Immature college student stuns local parents

One of Leta’s top two teeth has been loose since Nixon resigned, and stop it right there. If you even think about making a joke about wanting two front teeth for Christmas I’m going to walk you to the door with a cardboard box full of your belongings.

Someone discovered a Barney Christmas special on Netflix that’s been playing on an endless loop, and the girls are lucky that I haven’t shouted OH MY GOD SANTA IS DADDY.

Also? Get this shit. The parents in this special episode can’t see Barney. They’re always walking out of the room right when he walks in. So of course they don’t believe the kids when they say he exists. Barney is totally ripping off Snuffleupagus. I don’t care that adults can now see Snuffleupagus, THAT’S NOT THE POINT. The big purple dude does not have that kind of cred, as if I needed another reason to roll my eyes and pretend I’m jerking off every time he comes on screen.

Sorry, guys. I’m being inappropriate. This is a mommyblog after all.

Leta’s tooth. GOD. Every time we tried to pull it she reacted as if a terrorist was taking over a plane. Which is bad news for her if a terrorist does take over her plane because they will want her to shut up.

She’s already lost two teeth, there is no reason for her to go insane. Even the Avon World Sales Leader couldn’t convince Leta that we needed to pull it, and you guys already know this, but my mother could convince The Pope that The Book of Mormon is one hell of a read.

Last week that tooth starting acting like a lazy eye and couldn’t decide what it was looking at. We’d be eating dinner and a piece of food would nudge the tooth and it would start staring in the other direction. What would your reaction be? Reasonable and collected? Didn’t think so.

“OH MY GOD, LETA, OOOH, THAT’S JUST… UUUUGHHHH… You’re going to swallow that tooth, and the tooth fairy does not visit toilets.”

One: I just convinced her that she’s going to swallow her tooth.

Two: that UUUUGHHHH made her think a spider had fallen on her head.

Three: “Will it bite me when it comes out?”

Total hysteria. And that hysteria continued on Saturday morning when it looked like it might fall out if someone in Montana sneezed in our direction. That’s when I got really worried that it would fall out and she wouldn’t be able to find it, and then what we thought was hysteria would just be some pathetic opening act.

Cami had driven up from Provo to hang out with us. (SIDE NOTE: Cami found a website where people were talking crap about a variety of subjects, including me, and one commenter jumped on the pile with, “I mean, how immature do you have to be to hang out with 20-yr-olds?” And Cami was like NOT COOL, NOT COOL. I’M 23.) She and I were several feet away on the floor playing with Marlo as Jon tried to negotiate a peace treaty. He had Leta wiggle it forward, then backward, and then would talk her off the ledge every time it felt weird (her words). Except, he and Leta have this dynamic where they will talk each other into a corner and then back out in one giant, infinite circle. A forty-five minute circle! And Jon doesn’t even work out!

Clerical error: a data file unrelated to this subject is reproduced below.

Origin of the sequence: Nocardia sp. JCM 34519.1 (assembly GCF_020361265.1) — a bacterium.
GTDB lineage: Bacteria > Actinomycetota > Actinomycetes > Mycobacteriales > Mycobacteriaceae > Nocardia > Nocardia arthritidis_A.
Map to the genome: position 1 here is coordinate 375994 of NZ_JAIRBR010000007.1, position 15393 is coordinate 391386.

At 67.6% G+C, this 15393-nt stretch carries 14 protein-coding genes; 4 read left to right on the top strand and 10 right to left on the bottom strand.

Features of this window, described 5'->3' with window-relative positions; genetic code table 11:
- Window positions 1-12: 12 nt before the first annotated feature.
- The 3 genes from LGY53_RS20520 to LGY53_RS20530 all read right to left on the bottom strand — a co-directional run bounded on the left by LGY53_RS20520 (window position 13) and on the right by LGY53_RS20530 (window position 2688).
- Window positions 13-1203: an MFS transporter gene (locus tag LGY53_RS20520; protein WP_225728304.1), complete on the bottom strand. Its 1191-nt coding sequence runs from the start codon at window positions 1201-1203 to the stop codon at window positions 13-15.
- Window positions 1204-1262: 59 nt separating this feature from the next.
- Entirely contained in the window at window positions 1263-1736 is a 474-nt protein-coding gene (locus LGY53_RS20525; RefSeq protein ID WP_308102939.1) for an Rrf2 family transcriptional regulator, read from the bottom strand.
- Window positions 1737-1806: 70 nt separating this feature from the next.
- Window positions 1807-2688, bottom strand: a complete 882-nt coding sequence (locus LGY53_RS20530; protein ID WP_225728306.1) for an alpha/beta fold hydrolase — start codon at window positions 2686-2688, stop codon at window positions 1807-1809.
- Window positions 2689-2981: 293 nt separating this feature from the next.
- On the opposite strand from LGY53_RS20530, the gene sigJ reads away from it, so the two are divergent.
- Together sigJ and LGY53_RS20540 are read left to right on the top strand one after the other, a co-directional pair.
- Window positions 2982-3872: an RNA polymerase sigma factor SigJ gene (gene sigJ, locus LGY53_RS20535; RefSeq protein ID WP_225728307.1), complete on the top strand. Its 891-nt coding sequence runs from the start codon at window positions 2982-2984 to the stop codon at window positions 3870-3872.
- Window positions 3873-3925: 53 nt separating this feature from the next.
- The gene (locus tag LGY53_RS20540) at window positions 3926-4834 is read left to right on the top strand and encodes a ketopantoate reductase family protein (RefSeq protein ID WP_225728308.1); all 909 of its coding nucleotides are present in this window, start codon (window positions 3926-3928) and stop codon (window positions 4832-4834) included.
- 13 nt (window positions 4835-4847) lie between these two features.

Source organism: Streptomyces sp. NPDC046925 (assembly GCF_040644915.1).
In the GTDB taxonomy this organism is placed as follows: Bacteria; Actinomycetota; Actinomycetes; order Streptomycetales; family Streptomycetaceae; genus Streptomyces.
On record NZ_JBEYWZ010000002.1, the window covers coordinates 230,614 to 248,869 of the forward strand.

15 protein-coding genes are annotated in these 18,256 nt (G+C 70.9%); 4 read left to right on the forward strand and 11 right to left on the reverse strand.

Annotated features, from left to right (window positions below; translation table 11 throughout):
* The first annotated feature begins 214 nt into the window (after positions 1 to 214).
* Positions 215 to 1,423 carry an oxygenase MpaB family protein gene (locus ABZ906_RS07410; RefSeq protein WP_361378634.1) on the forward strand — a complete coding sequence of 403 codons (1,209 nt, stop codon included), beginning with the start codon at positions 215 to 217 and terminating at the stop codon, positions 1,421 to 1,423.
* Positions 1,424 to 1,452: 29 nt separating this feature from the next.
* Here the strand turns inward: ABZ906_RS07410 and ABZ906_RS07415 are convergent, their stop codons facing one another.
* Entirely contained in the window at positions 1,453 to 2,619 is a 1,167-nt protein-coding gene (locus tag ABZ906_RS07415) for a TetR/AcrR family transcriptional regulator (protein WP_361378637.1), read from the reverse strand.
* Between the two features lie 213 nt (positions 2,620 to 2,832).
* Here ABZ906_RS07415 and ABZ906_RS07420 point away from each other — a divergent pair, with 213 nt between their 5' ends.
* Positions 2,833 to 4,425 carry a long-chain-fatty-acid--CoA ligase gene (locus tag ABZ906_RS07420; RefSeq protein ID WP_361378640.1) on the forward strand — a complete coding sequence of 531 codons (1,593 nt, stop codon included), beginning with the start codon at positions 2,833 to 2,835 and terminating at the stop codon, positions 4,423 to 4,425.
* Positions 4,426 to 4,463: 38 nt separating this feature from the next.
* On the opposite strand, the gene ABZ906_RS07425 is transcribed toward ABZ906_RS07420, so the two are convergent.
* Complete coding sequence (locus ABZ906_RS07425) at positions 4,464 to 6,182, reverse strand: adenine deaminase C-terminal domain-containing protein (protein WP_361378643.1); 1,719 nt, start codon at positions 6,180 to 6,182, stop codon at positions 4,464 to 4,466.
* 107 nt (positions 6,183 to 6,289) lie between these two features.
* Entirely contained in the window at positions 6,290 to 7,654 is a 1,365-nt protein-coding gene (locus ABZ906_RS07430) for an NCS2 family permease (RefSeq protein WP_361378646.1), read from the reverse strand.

Cami finally looked and me and said, “Guurl, it’s time I take over.”

(Such an immature way to say girl. GOD.)

Cami had no horse in this race. If she hurt Leta’s feelings she knew that it wouldn’t be her name brought up in therapy 30 years from now. Also, she doesn’t have any kids and still thinks that her own will ask her how high when she shouts JUMP! (Shhh, don’t tell her the truth.)

“Hey, Leta,” she said with the voice of someone not aged by years dedicated to someone else’s bowel movements. “Your tooth is really loose, and I know you’re scared. But I’m going to pull it, k?” Leta started to hyperventilate, fought Cami as Cami shoved her hand in her mouth, and POP! Cami yanked that mother effer out as if pulling someone else’s tooth isn’t the creepiest feeling in the world.

Leta began to shake all over, like she had been stuck in an icebox for a few minutes shy of frost bite. I thought she was going to start wailing, and I braced for it. Braced for it. Braced for it, when she suddenly yelled, “CAMI IS AWESOME!” And then she turned to Cami, blood dripping from the wound, a space big enough between teeth that you could build a suburb, and said, “LET’S TAKE A PICTURE.”

“Yeah, guuurl,” Cami answered. “I don’t think RIGHT NOW is the kind of picture you’re going to want to look at when you’re older.”

Fast forward to one o’clock in the morning when she showed up to our room, leaned over into my face with her hair jutting out straight from her head at impossible angles, and that gaping hole in her mouth. “I’m scared!” she yelled in a voice as hoarse and rough as sand paper.

I did not wet the bed, but I am still clinging to the ceiling where I’ve figured out how to type upside down.